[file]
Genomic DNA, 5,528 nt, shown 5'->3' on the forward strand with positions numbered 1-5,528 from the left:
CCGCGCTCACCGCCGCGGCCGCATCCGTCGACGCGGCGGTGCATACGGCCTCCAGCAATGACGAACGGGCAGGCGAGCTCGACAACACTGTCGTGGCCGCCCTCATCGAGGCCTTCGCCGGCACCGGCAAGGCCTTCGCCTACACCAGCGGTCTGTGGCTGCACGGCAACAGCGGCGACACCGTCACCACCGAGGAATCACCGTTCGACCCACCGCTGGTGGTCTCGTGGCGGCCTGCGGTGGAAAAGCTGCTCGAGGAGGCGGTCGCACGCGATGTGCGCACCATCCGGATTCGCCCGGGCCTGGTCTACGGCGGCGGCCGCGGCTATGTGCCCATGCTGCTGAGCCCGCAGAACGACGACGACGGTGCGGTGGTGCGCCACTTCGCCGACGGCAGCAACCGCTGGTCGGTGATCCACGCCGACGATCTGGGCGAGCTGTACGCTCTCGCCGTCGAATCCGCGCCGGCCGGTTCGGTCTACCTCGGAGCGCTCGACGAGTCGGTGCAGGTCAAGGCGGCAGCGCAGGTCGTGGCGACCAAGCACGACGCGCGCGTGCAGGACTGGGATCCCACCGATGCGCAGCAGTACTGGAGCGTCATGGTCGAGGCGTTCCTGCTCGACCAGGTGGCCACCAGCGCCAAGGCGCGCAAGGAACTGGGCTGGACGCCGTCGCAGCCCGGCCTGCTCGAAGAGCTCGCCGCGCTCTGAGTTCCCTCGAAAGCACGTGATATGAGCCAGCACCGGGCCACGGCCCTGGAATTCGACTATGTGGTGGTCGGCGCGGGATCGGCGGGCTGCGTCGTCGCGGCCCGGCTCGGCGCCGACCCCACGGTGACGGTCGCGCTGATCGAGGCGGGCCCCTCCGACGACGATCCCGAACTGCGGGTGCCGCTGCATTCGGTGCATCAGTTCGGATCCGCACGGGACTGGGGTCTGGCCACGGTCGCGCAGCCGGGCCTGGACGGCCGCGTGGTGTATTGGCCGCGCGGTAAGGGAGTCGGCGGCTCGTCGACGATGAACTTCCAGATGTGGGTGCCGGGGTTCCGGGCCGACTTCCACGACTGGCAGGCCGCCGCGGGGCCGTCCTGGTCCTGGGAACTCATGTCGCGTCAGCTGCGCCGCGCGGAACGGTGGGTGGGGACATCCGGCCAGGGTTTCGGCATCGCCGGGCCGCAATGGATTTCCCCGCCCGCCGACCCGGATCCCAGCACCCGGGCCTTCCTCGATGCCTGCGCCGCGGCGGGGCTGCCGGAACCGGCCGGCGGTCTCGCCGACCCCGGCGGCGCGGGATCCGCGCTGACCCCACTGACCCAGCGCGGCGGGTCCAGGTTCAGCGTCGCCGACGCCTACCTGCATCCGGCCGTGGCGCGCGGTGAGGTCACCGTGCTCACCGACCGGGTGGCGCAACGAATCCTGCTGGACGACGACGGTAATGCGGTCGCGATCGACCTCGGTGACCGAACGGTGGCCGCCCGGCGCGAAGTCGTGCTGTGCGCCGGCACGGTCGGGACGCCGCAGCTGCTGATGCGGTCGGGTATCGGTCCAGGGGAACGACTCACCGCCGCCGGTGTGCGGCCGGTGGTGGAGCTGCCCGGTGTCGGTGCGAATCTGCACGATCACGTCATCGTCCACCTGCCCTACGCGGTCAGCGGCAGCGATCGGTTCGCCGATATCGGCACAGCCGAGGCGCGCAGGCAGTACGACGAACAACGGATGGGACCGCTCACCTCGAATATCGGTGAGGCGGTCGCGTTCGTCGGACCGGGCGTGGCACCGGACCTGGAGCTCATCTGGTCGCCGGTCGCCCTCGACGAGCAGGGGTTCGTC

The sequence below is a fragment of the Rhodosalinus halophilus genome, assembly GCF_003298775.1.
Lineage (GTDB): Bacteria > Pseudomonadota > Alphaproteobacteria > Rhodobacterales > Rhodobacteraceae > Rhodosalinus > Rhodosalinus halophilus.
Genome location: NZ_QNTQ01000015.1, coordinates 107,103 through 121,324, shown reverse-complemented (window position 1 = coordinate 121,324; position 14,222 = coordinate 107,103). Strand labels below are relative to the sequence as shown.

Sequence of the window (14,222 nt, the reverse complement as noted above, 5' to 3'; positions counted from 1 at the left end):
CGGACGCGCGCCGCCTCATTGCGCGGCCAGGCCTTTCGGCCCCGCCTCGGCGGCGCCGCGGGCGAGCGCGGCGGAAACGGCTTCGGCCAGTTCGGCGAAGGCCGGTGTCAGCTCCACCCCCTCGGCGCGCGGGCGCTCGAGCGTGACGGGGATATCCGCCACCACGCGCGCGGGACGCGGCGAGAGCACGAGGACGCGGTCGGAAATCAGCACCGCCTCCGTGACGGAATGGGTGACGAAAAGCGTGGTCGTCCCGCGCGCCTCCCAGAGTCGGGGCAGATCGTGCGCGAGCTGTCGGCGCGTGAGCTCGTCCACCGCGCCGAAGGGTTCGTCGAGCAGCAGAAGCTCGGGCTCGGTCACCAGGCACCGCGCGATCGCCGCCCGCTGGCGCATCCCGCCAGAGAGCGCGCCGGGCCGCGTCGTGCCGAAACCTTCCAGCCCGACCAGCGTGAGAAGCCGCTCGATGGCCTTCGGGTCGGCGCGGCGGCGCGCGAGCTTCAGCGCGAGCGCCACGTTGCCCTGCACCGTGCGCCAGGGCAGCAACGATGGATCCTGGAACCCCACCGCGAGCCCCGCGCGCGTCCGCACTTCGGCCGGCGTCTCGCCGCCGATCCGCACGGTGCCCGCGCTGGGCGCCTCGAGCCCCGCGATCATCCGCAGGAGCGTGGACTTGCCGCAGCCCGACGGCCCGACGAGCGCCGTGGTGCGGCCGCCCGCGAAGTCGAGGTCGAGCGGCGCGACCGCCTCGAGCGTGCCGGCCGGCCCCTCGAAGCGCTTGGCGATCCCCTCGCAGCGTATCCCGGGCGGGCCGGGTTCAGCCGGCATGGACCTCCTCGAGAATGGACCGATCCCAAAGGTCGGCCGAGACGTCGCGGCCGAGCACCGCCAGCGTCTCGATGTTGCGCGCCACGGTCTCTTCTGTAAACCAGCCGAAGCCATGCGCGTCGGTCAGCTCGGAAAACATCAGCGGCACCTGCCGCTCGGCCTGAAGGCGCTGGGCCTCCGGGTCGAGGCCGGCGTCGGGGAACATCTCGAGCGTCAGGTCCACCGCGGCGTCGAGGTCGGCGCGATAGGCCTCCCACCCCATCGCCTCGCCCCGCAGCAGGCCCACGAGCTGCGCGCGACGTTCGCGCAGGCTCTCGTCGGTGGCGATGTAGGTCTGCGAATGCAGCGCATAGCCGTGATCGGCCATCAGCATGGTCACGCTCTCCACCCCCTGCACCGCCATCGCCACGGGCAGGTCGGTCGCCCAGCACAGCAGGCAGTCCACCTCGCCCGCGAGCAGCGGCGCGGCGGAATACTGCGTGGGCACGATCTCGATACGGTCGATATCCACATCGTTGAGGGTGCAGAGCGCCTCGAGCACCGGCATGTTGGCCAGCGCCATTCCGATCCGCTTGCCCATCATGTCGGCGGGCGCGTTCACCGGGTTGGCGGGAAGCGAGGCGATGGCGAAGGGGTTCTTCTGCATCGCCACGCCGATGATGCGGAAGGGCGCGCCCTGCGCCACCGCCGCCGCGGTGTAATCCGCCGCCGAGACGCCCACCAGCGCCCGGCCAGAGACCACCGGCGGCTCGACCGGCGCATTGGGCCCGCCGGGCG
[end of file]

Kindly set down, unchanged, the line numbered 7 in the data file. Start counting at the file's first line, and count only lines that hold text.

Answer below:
CGGACGCGCGCCGCCTCATTGCGCGGCCAGGCCTTTCGGCCCCGCCTCGGCGGCGCCGCGGGCGAGCGCGGCGGAAACGGCTTCGGCCAGTTCGGCGAAGGCCGGTGTCAGCTCCACCCCCTCGGCGCGCGGGCGCTCGAGCGTGACGGGGATATCCGCCACCACGCGCGCGGGACGCGGCGAGAGCACGAGGACGCGGTCGGAAATCAGCACCGCCTCCGTGACGGAATGGGTGACGAAAAGCGTGGTCGTCCCGCGCGCCTCCCAGAGTCGGGGCAGATCGTGCGCGAGCTGTCGGCGCGTGAGCTCGTCCACCGCGCCGAAGGGTTCGTCGAGCAGCAGAAGCTCGGGCTCGGTCACCAGGCACCGCGCGATCGCCGCCCGCTGGCGCATCCCGCCAGAGAGCGCGCCGGGCCGCGTCGTGCCGAAACCTTCCAGCCCGACCAGCGTGAGAAGCCGCTCGATGGCCTTCGGGTCGGCGCGGCGGCGCGCGAGCTTCAGCGCGAGCGCCACGTTGCCCTGCACCGTGCGCCAGGGCAGCAACGATGGATCCTGGAACCCCACCGCGAGCCCCGCGCGCGTCCGCACTTCGGCCGGCGTCTCGCCGCCGATCCGCACGGTGCCCGCGCTGGGCGCCTCGAGCCCCGCGATCATCCGCAGGAGCGTGGACTTGCCGCAGCCCGACGGCCCGACGAGCGCCGTGGTGCGGCCGCCCGCGAAGTCGAGGTCGAGCGGCGCGACCGCCTCGAGCGTGCCGGCCGGCCCCTCGAAGCGCTTGGCGATCCCCTCGCAGCGTATCCCGGGCGGGCCGGGTTCAGCCGGCATGGACCTCCTCGAGAATGGACCGATCCCAAAGGTCGGCCGAGACGTCGCGGCCGAGCACCGCCAGCGTCTCGATGTTGCGCGCCACGGTCTCTTCTGTAAACCAGCCGAAGCCATGCGCGTCGGTCAGCTCGGAAAACATCAGCGGCACCTGCCGCTCGGCCTGAAGGCGCTGGGCCTCCGGGTCGAGGCCGGCGTCGGGGAACATCTCGAGCGTCAGGTCCACCGCGGCGTCGAGGTCGGCGCGATAGGCCTCCCACCCCATCGCCTCGCCCCGCAGCAGGCCCACGAGCTGCGCGCGACGTTCGCGCAGGCTCTCGTCGGTGGCGATGTAGGTCTGCGAATGCAGCGCATAGCCGTGATCGGCCATCAGCATGGTCACGCTCTCCACCCCCTGCACCGCCATCGCCACGGGCAGGTCGGTCGCCCAGCACAGCAGGCAGTCCACCTCGCCCGCGAGCAGCGGCGCGGCGGAATACTGCGTGGGCACGATCTCGATACGGTCGATATCCACATCGTTGAGGGTGCAGAGCGCCTCGAGCACCGGCATGTTGGCCAGCGCCATTCCGATCCGCTTGCCCATCATGTCGGCGGGCGCGTTCACCGGGTTGGCGGGAAGCGAGGCGATGGCGAAGGGGTTCTTCTGCATCGCCACGCCGATGATGCGGAAGGGCGCGCCCTGCGCCACCGCCGCCGCGGTGTAATCCGCCGCCGAGACGCCCACCAGCGCCCGGCCAGAGACCACCGGCGGCTCGACCGGCGCATTGGGCCCGCCGGGCG